All-African Peoples Revolutionary Party (GC); Gbenga Akinnagbe, Actor; Rafael Angulo, Professor of Social Work, USC; Edward Asner, Actor; Dave Atwood, Houston Peace and Justice Center; Lawrence Aubry, Convenor, Advocates for Black Strategic Alternatives; Hadar Aviram, Associate Professor, UC Hastings College of the Law*; Lucy Bailey, Independent, LA Ca; Nellie Bailey, Occupy Harlem; Carissa Baldwin-McGinnis, Director of Peace and Justice, All Saints Church. Pasadena, Ca.; Jared Ball, VOXUNION Media, Malcolm X Grassroots Movement; Social Justice Committee, Berkeley Fellowship of Unitarian Universalists; Rev. Dr. Dorsey O. Blake, Presiding Minister, The Church for the Fellowship of All Peoples; Blase Bonpane, Ph.D., Director, OFFICE OF THE AMERICAS; Herb Boyd, Harlem-based author, educator, journalist and activist; Bob Brown, co-director, Kwame Ture (Stokely Carmichael) Institute; Elaine Brower, World Can't Wait, Military Families Speak Out; Richard Brown, Former Black Panther Party; John L. Burris, Civil Rights Attorney; Rev. Richard “Meri Ka Ra” Byrd, Senior Pastor, KRST Unity Center of Afrakan Spiritual Science; California Coalition for Women Prisoners; Kendra Castaneda, Prisoner Human Rights Activist with a family member in CA State Prison Segregation Unit; Denika Chapman, mother, and Marco Scott, uncle, of Kenneth Harding, Kenneth Harding Foundation; Eric Cheyfitz, Ernest I. White Professor of American Studies and Humane Letters, Cornell University; Solomon Comissiong, Executive Director, Your World News Media Collective (www.yourworldnews.org); Community Futures Collective, Vallejo CA; Drucilla Cornell, Professor, Department of Women’s and Gender Studies, Rutgers University; Colin Dayan, Robert Penn Warren Professor in the Humanities, Vanderbilt University; Oscar De La Torre, Founder/Executive Director, Pico Youth and Family Center, Santa Monica, CA; Emory Douglas, Black Panther Party/Alumni; Carl Dix, Revolutionary Communist, co-initiator of Campaign to Stop “Stop and Frisk”; Kevin Epps, Independent Filmmaker/Activist; Glen Ford, executive editor, Black Agenda Report; Dr. Henry Giroux, Department of English and Cultural Studies, McMaster University, Ontario, Canada; Rebeca Guerrero, Los Angeles, CA; Jeff Haas, Civil Rights Attorney, Activist and Author of The Assasination of Fred Hampton: How the FBI and Chicago Police Murdered a Black Panther; Kelley Lytle Hernandez, Professor of History, UCLA; Nicholas Heyward Sr., October 22nd Coalition to Stop Police Brutality, Parents Against Police Brutality, and father of Nicholas Naquan Heyward, Jr., killed by NYPD; Jeremy Hiller, Education Not Incarceration; Mike Holman, Executive Director, Prisoners Revolutionary Literature Fund*; Interfaith Communities United for Justice and Peace (ICUJP) members Mary C. Singaus, Douglas MacMillan, Margaret Hutchinson, Stephen L. Fiske, Susan Anderson, Ed Fisher, Anthony Manouses, and Andy Griggs, Los Angeles CA; The International Coalition to Free the Angola 3; Melvin Ishmael Johnson, Director of Dramastage-Qumran Workshop; Mesha Irizarry, Idris Stelly Foundation; Tom Kleven, Professor, Thurgood Marshall School of Law; Cephus 'Uncle Bobby' Johnson, Oscar Grant Foundation; Robin DG Kelley, Distinguished Professor of History, UCLA; Robert King, Freed Angola 3; Wayne Kramer, Jail Guitar Doors USA, Co-Founder; Patricia Krommer CSJ, Pax Christi So. California; Roshanak Kheshti, Assistant Professor, Ethnic Studies, University of California, San Diego; Sarah Kunstler, Esq., National Lawyers Guild NYC*; Laura Magnani, American Friends Service Committee; Joe Maizlish, Los Angeles, CA; BM Marcus, Community Director, Comm. Advocate Organization, Brooklyn NY; Dr. Antonio Martinez, Institute for Survivors of Human Rights Abuses, and co-founder of the Marjorie Kovler Center for the Treatment of Survivors of Torture; Carlos Meza, Occupy Whittier; Rev. Janet Gollery McKeithen (Unity Methodist Clergy), President, Methodist Federation for Social Action, Cal-Pac; Peter McLaren, School of Critical Studies, Faculty of Education, University of Auckland, New Zealand; Rev. Darrel Meyers, Presbyterian Church USA; Nancy Michaels, Associate Director of the Mansfield Institute for Social Justice and Transformation; Aaron Mirmalek, cousin of Leonard Peltier, LPDOC, Oakland, CA; Gregg Morris, Assistant Professor, Journalism, Department of Film and Media Studies, Hunter College; Khalil Gibran Muhammad, author of "The Condemnation of Blackness: Race, Crime and the Making of Modern Urban America; Rev. Sala Nolan, National Minister for Criminal Justice and Human Rights, United Church of Christ; Oakland Education Association Representative Assembly; Occupy Education, Northern California; October 22nd Coalition to Stop Police Brutality, Repression and the Criminalization of a Generation (New York Committee); Kelly Phillips, Symple Equazion/ author of "The Art of Frowns to Smiles"; Laura Pulido, Visiting Professor, Department of Black Studies, UCSB; Professor, Department of American Studies and Ethnicity, USC; Willie and Mary Ratcliff, Editor, San Francisco Bay View Black National Newspaper; Anthony Rayson, curator of South Chicago Anarchist Black Cross Zine Distro; Rev. Dr. George F. Regas, Rector Emeritus, All Saints Church, Pasadena, CA; Joyce Robbins, Assistant Professor of Sociology, Touro College; Dylan Rodriguez, Professor and Chair, Dept. of Ethnic Studies, University of California, Riverside, and founding member of Critical Resistance: Beyond the Prison Industrial Complex; Stephen Rohde, Chair, Interfaith Communities United for Justice and Peace; Lila Salas, Occupy Whittier; Rev. Osagyefo Uhuru Sekou, Freedom Church; Dan Siegel, Civil Rights attorney; Jonathan Simon, Adrian A. Kragen Professor of Law, U.C. Berkeley; Ellen Snortland, author, activist, performer; Jahan Stanizui, Culver City Interfaith; Debra Sweet, Director, World Can't Wait; Heather Thompson, Departments of African American Studies and History, Temple University; Paul Von Blum, African American Studies, UCLA; Jim Vrettos, Professor of Sociology, John Jay College of Criminal Justice; Anne Weills, National Lawyers Guild; Cornel West, author and educator, co-initiator of Campaign to Stop “Stop and Frisk”; Tim'm T. West, Community Activist, Youth Advocate, Hip Hop Artist/Poet; Hadar Aviram, Associate Professor, UC Hastings College of the Law*; Anita Wills, Occupy 4 Prisoners; Clyde Young, Revolutionary Communist, and former prisoner;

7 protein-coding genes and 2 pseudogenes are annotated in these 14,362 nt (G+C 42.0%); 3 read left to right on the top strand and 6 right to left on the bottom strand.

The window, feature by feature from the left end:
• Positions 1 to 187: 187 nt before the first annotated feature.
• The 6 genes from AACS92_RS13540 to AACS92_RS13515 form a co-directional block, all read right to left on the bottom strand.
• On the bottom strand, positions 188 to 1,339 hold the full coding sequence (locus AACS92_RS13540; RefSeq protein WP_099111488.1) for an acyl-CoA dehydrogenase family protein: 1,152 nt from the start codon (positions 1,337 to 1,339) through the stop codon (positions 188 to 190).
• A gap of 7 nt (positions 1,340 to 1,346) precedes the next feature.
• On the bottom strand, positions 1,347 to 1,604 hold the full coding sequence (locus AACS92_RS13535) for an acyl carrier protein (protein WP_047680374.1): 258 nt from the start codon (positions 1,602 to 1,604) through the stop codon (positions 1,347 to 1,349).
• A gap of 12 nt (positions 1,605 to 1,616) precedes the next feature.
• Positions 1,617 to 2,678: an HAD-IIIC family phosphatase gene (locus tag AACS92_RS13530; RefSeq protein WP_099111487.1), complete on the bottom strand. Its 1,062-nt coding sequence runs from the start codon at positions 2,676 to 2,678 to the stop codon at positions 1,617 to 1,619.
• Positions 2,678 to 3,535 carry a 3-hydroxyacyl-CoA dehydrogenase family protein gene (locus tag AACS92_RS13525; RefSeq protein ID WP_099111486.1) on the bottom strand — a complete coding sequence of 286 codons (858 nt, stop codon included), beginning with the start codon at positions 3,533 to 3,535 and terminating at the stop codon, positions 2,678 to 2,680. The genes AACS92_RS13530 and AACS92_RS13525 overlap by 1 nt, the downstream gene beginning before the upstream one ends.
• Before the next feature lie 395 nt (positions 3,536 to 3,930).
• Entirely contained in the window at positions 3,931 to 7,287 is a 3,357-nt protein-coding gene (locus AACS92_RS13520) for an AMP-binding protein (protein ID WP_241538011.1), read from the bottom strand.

*For Identification Purposes Only